Next Level Competitive Intelligence. What if you could predict your competition’s next move and either learn from their plodding mistakes or beat them to the punch? With analytics you can. And yes, that’s a predictive bit of business as well. You can see who is talking where – and what they’re saying. And if it’s resonating – and if it’s resonating with the right audience. The options for delving deeply into the data are pretty limitless and expanding daily.

By how is all of this possible? And it seems like a lot to master, right? Let’s check out the predictive power behind it all.

Revealing the Man Behind the Curtain

The secret power of it all lies in sentiment analysis, of course, and these days it’s even more potent as sentiment analysis is powered by artificial intelligence (AI). And not just run-of-the-mil AI (that’s so 2018), but Next Gen AI, which we’ll detail in myriad ways in the coming months.

The variety of intel available appears intimidating, but it’s all about honing in on what’s important to your brand and being able to trust that the information you’re gathering is accurate. That’s key.

Really all you need to focus on right now is that predictive marketing is made possible by Natural Language Processing (NLP), Image Recognition and awesome Data Analysis capabilities that team up and offer:

  • Classification of known categories (tracking what you know)
  • Discovery of novel insights (finding out new things about your audience)
  • Learning, to customize results of Classification and Discovery (and make predictions)

And it’s probably easiest understood in the context of a case study. Unfortunately for Build-A-Bear, we have a ready example handy.

As mentioned in the intro, knowing ahead of time that your stores are set to be overrun with angry parents is predictive intel any retailer would love have. And it’s the stuff this stuffed bear maker undoubtedly wishes they’d had in hindsight.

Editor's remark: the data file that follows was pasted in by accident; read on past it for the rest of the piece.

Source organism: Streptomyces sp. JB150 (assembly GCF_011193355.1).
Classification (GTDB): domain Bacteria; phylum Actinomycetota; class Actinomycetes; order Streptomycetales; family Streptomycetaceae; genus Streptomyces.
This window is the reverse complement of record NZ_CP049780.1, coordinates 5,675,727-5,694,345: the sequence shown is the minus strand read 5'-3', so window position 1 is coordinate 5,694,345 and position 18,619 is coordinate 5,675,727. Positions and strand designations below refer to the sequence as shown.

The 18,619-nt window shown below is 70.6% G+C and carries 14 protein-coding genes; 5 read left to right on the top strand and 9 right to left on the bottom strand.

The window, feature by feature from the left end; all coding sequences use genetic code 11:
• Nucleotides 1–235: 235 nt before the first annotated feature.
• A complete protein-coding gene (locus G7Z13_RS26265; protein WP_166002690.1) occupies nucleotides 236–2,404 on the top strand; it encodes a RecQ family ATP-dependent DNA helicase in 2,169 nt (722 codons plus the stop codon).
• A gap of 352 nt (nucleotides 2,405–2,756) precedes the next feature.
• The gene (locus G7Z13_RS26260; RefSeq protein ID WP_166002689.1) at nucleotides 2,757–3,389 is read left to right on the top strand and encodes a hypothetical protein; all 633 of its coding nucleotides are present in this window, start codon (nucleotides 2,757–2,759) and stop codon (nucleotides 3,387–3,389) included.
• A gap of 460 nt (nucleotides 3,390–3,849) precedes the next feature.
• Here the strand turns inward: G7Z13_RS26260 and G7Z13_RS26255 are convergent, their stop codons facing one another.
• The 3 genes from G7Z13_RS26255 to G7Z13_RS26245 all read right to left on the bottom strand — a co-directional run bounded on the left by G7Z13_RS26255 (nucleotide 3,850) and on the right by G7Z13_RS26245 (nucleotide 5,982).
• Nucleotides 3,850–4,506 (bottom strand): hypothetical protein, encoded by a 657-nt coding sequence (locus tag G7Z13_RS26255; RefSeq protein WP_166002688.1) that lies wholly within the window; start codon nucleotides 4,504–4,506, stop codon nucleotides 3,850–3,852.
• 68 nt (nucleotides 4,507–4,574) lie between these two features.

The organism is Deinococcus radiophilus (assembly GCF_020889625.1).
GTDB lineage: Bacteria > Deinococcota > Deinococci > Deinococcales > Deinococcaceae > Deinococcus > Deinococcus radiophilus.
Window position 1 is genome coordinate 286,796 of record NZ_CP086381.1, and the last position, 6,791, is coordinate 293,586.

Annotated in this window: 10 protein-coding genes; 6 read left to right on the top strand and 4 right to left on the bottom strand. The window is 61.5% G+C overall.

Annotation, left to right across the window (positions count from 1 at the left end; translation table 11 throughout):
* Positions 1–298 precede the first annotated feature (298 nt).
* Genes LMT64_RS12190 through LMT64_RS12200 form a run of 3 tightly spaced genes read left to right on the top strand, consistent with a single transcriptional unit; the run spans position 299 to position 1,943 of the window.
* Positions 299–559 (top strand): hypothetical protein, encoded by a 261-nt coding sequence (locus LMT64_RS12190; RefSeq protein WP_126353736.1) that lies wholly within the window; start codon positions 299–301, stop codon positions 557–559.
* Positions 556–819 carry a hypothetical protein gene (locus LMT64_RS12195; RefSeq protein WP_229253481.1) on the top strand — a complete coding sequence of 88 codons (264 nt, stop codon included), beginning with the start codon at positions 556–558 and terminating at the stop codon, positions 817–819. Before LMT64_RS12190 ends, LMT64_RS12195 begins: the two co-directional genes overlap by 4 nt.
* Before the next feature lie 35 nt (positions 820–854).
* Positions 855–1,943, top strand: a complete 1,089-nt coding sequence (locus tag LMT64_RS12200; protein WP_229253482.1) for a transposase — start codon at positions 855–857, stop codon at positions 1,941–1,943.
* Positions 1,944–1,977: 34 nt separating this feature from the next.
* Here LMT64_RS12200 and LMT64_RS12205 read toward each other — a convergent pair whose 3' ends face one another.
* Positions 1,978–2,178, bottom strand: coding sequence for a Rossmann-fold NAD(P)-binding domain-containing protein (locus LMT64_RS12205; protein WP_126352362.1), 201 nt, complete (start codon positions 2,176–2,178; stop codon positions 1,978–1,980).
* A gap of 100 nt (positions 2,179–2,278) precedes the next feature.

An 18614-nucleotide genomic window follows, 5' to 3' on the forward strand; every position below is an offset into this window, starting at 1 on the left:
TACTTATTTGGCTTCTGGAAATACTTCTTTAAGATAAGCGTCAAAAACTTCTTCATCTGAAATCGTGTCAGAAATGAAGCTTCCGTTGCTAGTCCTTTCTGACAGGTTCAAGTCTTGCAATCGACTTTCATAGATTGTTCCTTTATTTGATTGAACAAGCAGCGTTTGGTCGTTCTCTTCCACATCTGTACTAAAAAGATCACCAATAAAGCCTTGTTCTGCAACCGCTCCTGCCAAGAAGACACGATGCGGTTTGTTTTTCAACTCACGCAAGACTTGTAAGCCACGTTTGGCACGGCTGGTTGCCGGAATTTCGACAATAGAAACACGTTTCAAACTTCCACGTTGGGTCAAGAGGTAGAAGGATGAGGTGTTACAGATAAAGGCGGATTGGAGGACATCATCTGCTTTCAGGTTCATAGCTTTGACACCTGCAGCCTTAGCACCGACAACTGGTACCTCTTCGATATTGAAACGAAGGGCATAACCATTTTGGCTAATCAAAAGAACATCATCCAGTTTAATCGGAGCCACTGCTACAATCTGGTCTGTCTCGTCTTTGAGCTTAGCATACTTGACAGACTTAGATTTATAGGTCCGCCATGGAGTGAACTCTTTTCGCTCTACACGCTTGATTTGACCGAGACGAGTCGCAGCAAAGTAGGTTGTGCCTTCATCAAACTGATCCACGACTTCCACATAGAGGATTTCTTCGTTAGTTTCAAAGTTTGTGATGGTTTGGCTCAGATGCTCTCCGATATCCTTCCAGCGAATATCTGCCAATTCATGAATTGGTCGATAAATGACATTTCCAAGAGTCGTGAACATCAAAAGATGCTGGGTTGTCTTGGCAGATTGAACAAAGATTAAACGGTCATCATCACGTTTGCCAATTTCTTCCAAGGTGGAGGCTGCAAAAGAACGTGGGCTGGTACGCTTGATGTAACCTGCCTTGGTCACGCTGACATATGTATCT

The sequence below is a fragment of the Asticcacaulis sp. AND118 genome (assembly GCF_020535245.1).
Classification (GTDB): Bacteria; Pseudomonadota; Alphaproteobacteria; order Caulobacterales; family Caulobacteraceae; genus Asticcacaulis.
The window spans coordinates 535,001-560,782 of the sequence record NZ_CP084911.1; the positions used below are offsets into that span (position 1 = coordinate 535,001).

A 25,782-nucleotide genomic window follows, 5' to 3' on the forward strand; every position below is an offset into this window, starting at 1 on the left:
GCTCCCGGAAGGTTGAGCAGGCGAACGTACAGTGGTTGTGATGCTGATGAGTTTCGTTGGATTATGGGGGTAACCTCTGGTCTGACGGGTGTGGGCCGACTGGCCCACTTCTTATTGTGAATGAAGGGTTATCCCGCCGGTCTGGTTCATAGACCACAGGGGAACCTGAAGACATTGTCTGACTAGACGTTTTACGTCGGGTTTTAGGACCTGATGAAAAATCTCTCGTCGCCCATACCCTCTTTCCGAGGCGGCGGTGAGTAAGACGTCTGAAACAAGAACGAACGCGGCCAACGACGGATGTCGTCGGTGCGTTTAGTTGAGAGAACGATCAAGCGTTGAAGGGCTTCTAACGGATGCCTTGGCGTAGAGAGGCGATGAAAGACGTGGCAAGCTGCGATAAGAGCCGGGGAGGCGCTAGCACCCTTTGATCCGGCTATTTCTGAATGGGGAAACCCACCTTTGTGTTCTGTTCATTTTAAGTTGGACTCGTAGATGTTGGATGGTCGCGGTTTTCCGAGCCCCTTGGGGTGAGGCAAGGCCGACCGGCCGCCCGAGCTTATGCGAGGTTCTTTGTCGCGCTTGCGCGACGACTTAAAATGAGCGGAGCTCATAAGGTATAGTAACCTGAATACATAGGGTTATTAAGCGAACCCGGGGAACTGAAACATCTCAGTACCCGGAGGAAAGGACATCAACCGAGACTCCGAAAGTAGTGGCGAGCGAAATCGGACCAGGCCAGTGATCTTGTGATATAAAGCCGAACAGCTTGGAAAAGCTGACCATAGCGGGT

The turnout for their “pay your age” promotion wildly exceeded expectations – to the tune of thousands showing up for an event with multiple littles to stand in line for 8 hours and leave with nothing. Nightmare.

“The turnout was simply more than they could have anticipated based on prior big promotions they’ve run. . . . Price stated explicitly that they had monitored social media and saw things were ‘winding up’ 24-48 hours prior to the event. She explained they put out a notice that lines might be long, and ‘worked with the malls,’ but it just wasn’t enough.”

Had they accessed accurate, in-the-moment data around this promotion and set alerts to trigger when reaching certain levels, they certainly could have anticipated the chaos and made real moves to alleviate lines and drama before they happened, certainly before the camera crews arrived! Instead, they were left dealing with a messy cleanup after-the-fact, and making their target audience very unlikely to participate in future campaigns. It’s a net loss for them and it was entirely preventable.

Your brand isn’t selling $80 stuffed bears for $2 so you don’t have to worry? Maybe not. But predicting and participating in the next Pokemon Go craze, or understanding your audience’s building frustration with your brand, or (even better) that of your competitor, is hot intel that doesn’t stay warm for long – not when you have so many businesses already wise to the predictive analysis game.

We predict you’d love it, if you saw a demo of it in action. Reach out and we’ll show you how it looks!